I'm prepared to spend something like 500$ for a better quality Mpeg2 codec. Just need to know wich one to get. Again, feedback of real experiences from you is worth a lot... Why should I spend $$$ on a pro-grade CAM if the Mpge2 encoding is to blame?

Christian
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Old June 2nd, 2008, 10:21 AM   #25
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Christian, I guess $500 for marked improvement would be worth it, IF it is REALLY significantly better. If a better codec is all that was needed to produce professional looking productions, there would be no need for professional cameras.

It seems to be no matter what codec we use, however, we are going to lose something, unfortunately. I'm saying that in my uneducated opinion the bigger improvement in your end quality will come from better cam.

Example, $500 plus the price of your cam and you'd be getting dangerously close to the cost of a used 3-chip camera.

Under good lighting conditions your cam will get great footage, and it may rival a better cam under perfect conditions, but your digital footage will never consist of as high quality information as a camera with bigger, better chips.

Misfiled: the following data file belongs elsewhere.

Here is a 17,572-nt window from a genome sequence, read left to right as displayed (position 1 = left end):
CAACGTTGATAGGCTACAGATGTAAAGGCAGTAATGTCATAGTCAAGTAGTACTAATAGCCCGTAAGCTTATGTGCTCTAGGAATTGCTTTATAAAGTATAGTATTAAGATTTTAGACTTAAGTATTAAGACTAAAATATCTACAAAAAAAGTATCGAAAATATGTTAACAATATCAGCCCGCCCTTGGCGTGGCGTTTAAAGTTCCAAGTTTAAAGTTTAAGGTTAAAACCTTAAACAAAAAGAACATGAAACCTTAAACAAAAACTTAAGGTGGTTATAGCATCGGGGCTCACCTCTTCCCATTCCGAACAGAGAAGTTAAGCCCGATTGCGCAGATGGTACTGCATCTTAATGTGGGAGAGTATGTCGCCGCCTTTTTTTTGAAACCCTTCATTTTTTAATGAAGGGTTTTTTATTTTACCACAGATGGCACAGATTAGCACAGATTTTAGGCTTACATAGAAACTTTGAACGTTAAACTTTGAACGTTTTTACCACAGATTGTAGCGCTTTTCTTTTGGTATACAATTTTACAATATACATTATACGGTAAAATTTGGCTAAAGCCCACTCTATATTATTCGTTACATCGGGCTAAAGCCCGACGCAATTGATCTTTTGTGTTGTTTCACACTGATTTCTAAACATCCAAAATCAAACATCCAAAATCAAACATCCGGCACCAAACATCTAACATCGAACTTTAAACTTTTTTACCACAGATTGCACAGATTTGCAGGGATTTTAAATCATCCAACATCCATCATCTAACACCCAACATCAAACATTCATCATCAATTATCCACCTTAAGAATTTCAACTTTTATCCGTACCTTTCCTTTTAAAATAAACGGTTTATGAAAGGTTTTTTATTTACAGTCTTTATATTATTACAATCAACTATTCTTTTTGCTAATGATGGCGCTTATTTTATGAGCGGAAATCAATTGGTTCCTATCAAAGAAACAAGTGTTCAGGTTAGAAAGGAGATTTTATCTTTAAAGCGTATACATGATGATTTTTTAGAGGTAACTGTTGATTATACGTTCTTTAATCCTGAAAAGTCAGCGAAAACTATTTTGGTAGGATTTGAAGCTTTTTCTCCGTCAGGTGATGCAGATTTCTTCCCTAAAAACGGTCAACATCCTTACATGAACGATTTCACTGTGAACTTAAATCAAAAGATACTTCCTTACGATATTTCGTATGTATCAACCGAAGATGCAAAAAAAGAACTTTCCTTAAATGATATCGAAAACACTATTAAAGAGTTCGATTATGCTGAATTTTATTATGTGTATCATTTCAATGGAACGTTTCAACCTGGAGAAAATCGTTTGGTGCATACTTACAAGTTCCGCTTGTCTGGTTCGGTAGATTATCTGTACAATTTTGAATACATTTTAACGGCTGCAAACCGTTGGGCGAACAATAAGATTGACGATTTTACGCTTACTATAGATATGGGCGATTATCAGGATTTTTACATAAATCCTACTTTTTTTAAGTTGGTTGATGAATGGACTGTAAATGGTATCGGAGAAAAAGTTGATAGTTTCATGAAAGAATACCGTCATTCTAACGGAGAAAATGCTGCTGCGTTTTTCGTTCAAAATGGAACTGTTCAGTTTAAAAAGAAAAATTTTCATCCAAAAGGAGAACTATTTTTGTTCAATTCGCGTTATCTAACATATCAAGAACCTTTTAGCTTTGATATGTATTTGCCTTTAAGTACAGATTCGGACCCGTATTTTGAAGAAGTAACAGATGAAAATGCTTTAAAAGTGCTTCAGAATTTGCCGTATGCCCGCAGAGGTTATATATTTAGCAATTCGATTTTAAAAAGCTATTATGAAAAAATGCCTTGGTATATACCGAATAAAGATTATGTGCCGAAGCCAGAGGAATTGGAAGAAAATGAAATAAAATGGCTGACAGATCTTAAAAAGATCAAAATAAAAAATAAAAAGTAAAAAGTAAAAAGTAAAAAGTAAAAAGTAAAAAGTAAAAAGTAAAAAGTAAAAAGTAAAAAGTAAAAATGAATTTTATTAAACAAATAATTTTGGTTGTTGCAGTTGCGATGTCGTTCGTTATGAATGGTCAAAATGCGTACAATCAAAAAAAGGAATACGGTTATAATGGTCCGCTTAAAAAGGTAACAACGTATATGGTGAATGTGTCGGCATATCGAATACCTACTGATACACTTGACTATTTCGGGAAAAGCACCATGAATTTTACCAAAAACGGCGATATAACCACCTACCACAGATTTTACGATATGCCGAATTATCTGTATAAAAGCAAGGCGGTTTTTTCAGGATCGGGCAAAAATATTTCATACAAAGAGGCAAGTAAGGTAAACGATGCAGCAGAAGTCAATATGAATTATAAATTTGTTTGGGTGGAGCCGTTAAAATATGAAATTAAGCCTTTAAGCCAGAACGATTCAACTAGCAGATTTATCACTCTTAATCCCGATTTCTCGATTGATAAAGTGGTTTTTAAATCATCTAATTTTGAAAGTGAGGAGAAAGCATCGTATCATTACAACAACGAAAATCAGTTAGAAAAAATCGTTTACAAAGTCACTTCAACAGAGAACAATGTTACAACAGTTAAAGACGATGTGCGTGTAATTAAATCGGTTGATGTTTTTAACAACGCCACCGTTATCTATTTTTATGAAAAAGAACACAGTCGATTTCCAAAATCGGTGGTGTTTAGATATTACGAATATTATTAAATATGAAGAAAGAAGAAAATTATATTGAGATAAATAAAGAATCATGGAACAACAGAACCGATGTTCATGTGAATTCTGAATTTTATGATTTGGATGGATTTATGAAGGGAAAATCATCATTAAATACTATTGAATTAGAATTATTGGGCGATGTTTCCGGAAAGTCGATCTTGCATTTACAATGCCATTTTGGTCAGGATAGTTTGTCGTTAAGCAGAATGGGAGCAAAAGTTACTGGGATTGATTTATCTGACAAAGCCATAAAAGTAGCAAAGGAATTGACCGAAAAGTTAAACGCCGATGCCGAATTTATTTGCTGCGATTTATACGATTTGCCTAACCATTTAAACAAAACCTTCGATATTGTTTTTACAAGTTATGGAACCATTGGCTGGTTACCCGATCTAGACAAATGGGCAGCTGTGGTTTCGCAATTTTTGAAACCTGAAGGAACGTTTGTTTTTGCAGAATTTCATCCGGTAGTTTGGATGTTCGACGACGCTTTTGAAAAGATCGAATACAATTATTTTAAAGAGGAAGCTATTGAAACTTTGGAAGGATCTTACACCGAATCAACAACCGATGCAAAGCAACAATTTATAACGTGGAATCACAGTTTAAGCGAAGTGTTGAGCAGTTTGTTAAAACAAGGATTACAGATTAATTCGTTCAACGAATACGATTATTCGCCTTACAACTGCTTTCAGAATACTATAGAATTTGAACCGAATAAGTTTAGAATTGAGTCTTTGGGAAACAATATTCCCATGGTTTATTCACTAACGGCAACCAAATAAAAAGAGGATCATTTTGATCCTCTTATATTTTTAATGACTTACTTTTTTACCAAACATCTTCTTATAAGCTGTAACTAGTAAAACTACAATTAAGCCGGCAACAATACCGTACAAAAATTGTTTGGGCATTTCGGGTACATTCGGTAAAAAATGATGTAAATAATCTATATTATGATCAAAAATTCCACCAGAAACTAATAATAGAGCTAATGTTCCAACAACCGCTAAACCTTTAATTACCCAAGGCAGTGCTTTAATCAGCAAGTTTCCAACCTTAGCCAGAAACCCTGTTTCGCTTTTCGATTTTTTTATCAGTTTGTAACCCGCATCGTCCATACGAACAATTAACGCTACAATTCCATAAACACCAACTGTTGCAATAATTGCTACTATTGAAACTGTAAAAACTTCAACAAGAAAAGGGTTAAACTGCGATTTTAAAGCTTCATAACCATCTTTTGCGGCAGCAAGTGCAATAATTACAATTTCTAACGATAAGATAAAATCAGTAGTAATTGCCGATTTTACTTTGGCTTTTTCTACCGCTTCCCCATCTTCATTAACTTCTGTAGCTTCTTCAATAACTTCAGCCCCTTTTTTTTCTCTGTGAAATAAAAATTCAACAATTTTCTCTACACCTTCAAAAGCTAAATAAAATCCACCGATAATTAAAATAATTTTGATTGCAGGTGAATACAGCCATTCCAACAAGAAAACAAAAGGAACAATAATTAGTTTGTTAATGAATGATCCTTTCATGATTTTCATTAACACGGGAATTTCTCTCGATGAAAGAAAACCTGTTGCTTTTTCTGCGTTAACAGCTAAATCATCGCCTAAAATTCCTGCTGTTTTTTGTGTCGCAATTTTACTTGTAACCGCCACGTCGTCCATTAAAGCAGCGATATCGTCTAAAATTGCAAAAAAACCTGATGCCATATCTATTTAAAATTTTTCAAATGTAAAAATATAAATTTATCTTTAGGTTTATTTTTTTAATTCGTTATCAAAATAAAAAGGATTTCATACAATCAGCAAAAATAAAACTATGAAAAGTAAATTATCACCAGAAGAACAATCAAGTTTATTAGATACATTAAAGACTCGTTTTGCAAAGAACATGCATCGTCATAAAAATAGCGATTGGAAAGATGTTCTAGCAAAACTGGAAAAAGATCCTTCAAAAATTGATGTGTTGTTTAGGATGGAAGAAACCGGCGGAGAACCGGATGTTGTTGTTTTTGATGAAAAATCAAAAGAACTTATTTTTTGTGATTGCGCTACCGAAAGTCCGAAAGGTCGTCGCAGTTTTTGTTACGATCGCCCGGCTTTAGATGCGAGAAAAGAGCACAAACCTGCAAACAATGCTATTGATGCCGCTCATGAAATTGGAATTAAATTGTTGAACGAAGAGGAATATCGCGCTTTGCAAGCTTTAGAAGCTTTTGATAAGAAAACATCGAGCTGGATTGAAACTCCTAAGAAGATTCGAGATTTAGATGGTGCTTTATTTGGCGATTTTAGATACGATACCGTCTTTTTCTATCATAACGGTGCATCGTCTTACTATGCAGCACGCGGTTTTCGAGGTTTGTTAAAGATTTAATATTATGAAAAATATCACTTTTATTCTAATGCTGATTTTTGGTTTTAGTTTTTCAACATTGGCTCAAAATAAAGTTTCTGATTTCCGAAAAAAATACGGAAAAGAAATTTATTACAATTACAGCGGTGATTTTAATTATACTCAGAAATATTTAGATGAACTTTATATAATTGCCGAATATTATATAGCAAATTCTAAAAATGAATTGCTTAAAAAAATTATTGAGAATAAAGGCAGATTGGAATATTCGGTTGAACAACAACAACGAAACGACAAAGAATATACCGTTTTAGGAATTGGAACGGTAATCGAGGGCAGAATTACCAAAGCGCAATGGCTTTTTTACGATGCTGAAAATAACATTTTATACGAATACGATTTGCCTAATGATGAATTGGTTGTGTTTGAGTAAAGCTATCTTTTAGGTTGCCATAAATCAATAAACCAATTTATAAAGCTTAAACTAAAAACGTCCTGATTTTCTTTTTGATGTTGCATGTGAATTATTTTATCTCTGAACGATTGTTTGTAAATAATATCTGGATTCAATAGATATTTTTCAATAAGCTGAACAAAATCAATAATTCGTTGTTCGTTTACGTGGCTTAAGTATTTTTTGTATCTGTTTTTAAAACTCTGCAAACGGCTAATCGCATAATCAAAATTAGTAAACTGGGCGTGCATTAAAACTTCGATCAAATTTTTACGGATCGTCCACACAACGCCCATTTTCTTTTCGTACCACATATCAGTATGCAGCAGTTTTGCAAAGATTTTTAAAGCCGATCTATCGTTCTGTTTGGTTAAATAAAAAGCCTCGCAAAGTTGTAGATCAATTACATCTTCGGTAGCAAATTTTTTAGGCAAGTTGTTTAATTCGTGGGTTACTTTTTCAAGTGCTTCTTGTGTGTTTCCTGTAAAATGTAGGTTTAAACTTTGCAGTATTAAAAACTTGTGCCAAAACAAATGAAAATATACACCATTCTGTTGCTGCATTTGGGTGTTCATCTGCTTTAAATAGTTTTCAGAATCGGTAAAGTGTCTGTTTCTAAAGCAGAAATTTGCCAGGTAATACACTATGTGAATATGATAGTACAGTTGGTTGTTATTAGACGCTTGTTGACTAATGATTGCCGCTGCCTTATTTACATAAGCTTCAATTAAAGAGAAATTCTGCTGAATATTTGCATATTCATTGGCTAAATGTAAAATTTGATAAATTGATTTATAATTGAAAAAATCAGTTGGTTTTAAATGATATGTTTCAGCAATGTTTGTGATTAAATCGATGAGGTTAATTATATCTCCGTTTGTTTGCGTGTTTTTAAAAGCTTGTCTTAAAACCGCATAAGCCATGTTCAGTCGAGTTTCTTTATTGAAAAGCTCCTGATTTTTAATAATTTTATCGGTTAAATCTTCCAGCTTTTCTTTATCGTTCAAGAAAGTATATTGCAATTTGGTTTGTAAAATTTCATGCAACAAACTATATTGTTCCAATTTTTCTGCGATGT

I have had a single 1/3" chip consumer camera that in perfect conditions shot great video, comparable to my 3-chip camera. But ultimately it was a toy. I used the small cam when I started out as a backup cam because I couldn't afford a third pro camera. Ultimately I sold off the small cam and got a better cam because the small camera just couldn't cut it. I tried in post to do everything I could to "fix it", but what can you do? There is very little you can do.

There is simply no making footage from a consumer camera appear better than it is. You will alway expeirience a loss in quality in the conversion process, so you must start with the best camera possible. That is just my my opinion. In my opinion I think you are going in the wrong direction in trying to improve your video, but I think it is a useful discsussion and am glad you brought it up.

Last edited by Jeff Harper; June 2nd, 2008 at 11:40 AM.
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Old June 2nd, 2008, 11:38 AM   #26
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Ben, I suggest you post a short clip demonstrating the problem. Simply render a few seconds to DV-AVI as well as MPEG-2 for DVD.